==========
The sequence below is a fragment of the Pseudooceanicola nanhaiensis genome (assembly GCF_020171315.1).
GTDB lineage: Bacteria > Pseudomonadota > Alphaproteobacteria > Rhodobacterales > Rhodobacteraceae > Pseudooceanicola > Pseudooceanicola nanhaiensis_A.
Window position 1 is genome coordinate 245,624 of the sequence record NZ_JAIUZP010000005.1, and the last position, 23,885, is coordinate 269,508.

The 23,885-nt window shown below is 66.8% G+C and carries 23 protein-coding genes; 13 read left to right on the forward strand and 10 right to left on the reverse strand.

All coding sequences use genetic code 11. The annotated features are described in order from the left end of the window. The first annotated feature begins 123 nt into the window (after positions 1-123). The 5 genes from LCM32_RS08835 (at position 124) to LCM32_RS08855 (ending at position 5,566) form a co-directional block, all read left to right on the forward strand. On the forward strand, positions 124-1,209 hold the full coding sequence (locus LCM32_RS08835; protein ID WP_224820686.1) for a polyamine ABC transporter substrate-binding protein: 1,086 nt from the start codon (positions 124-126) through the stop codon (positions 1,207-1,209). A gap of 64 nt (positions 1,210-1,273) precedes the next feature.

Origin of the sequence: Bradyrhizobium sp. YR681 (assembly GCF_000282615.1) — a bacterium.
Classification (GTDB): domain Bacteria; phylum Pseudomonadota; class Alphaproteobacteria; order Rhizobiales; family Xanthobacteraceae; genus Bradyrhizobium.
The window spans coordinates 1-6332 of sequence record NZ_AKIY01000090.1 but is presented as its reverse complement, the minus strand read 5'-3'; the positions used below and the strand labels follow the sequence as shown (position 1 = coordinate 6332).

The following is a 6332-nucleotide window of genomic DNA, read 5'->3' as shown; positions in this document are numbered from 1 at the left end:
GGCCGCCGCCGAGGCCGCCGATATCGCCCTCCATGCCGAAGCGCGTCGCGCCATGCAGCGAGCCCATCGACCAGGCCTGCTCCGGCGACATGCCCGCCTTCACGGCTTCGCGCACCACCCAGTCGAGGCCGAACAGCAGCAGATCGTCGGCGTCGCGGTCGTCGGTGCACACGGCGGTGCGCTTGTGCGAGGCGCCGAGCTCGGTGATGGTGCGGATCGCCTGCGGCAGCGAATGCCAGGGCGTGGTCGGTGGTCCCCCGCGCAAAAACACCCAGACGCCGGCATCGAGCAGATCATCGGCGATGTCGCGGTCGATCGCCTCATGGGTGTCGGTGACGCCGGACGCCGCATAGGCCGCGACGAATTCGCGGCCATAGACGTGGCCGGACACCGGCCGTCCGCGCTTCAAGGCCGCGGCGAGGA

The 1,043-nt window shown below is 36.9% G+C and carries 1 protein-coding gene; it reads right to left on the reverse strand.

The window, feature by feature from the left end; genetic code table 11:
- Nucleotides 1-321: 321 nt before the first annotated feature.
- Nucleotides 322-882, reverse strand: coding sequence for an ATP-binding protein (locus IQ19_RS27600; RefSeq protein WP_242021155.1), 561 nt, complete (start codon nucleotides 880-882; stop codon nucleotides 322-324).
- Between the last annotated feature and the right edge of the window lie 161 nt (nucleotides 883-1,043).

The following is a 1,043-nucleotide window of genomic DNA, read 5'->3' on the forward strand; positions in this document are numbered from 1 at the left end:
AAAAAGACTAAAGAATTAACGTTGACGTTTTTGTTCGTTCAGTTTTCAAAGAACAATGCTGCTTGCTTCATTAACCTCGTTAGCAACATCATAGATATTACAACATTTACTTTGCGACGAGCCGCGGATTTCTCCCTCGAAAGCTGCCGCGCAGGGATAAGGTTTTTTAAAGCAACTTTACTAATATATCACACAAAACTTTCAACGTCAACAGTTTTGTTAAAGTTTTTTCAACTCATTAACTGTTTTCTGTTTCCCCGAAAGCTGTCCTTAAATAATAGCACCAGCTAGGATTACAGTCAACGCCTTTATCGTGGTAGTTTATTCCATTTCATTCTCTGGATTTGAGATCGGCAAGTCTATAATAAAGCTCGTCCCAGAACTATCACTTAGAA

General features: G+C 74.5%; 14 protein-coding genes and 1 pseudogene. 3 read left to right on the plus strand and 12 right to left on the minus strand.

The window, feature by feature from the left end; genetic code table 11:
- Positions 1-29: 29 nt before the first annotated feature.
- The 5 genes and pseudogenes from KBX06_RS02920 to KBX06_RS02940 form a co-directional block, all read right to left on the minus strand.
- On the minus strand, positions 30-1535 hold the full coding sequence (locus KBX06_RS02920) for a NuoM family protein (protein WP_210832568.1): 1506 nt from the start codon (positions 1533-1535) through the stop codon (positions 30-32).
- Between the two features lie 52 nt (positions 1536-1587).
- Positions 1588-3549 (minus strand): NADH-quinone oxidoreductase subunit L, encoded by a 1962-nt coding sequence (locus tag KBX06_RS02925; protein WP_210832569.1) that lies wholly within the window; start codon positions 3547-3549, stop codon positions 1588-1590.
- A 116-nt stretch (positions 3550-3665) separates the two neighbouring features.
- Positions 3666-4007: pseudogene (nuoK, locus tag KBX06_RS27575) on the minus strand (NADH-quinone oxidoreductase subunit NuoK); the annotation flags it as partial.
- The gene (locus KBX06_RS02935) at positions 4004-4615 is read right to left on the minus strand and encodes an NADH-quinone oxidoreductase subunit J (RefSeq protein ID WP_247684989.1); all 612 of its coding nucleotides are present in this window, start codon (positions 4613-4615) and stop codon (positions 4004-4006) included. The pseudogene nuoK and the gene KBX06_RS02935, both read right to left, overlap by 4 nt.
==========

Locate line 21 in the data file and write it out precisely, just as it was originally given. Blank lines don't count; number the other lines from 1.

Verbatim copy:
- The 5 genes and pseudogenes from KBX06_RS02920 to KBX06_RS02940 form a co-directional block, all read right to left on the minus strand.